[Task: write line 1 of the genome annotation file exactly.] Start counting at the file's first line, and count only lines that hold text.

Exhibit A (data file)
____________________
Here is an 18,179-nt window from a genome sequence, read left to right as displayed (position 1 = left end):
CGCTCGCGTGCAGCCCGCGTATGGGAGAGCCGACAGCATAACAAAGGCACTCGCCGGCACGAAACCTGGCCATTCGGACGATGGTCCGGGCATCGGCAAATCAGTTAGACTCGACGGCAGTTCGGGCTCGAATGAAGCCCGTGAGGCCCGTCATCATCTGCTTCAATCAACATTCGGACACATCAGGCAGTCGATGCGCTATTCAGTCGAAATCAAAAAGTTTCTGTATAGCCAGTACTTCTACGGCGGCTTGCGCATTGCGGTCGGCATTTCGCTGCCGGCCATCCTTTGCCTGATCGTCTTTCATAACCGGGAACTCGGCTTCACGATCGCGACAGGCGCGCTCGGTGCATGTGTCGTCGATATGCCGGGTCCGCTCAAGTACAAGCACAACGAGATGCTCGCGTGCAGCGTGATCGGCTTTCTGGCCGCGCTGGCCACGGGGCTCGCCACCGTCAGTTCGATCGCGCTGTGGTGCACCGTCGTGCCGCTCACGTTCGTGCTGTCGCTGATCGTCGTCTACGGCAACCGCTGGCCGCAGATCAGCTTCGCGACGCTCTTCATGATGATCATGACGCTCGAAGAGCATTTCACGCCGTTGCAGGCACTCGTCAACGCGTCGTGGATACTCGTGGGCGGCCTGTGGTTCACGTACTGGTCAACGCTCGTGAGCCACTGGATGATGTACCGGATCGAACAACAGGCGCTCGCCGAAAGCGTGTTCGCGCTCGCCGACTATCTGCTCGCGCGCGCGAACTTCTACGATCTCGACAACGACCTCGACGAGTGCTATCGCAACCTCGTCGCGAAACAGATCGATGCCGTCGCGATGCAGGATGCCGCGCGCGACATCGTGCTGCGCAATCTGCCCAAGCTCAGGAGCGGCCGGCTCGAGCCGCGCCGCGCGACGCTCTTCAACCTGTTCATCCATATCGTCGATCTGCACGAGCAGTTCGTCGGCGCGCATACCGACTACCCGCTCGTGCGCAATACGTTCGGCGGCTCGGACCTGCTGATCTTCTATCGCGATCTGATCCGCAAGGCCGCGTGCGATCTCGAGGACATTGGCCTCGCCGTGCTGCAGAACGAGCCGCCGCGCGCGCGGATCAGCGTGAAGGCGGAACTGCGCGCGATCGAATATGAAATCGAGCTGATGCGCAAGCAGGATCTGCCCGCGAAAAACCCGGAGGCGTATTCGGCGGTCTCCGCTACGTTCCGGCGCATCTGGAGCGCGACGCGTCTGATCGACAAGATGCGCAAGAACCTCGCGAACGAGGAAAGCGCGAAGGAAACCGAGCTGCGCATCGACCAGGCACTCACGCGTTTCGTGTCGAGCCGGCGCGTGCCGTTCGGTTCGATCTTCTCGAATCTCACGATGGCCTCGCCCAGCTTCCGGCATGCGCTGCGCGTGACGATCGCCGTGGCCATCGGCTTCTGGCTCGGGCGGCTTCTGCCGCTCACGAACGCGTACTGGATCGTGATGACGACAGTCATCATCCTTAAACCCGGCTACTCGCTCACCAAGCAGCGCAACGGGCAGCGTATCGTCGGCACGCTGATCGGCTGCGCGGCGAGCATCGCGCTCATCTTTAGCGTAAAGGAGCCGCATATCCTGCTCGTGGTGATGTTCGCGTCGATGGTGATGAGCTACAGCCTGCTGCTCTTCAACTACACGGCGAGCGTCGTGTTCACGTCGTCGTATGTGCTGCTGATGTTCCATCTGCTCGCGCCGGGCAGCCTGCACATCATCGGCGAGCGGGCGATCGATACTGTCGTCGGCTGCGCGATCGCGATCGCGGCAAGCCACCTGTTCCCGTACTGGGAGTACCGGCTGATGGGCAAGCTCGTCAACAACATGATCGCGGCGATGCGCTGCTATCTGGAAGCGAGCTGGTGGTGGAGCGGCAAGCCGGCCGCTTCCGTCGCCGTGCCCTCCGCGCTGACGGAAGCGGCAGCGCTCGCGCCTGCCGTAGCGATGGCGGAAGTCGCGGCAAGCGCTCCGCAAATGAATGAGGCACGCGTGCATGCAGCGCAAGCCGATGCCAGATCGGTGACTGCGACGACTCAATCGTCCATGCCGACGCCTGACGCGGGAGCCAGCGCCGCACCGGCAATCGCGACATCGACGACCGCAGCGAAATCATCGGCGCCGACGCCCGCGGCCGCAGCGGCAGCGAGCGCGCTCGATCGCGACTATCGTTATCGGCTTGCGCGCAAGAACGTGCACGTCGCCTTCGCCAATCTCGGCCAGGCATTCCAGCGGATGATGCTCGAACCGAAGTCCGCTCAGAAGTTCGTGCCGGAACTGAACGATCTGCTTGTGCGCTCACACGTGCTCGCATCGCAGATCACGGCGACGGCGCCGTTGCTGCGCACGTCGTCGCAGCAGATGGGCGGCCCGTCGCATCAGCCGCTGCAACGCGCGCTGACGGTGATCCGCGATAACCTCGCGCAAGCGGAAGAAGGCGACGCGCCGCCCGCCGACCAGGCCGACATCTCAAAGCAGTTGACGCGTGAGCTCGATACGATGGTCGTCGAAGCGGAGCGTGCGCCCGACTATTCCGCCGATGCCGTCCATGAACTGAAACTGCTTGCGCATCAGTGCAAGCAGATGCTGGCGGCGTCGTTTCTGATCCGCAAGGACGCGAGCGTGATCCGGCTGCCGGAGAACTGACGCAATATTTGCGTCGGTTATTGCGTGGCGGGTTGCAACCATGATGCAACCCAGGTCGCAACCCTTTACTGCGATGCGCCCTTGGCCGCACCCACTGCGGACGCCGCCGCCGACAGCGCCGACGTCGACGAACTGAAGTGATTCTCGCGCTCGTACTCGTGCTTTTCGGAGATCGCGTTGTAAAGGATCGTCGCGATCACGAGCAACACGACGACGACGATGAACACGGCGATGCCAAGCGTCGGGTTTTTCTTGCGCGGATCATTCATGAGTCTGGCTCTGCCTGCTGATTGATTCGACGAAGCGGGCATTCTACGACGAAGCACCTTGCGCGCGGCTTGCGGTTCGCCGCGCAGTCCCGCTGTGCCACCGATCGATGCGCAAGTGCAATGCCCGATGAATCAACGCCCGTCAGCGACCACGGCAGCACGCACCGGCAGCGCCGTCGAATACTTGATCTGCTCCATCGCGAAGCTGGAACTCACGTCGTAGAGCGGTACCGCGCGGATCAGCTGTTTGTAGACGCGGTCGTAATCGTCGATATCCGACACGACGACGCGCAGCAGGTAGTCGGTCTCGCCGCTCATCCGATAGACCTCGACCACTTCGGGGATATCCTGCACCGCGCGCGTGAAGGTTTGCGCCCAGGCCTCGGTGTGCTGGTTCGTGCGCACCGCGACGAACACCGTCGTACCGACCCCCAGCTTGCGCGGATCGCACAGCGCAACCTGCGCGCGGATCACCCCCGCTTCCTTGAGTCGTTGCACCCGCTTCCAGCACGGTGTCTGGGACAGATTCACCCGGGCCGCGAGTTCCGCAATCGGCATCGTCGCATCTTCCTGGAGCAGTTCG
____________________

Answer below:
Here is an 18,179-nt window from a genome sequence, read left to right as displayed (position 1 = left end):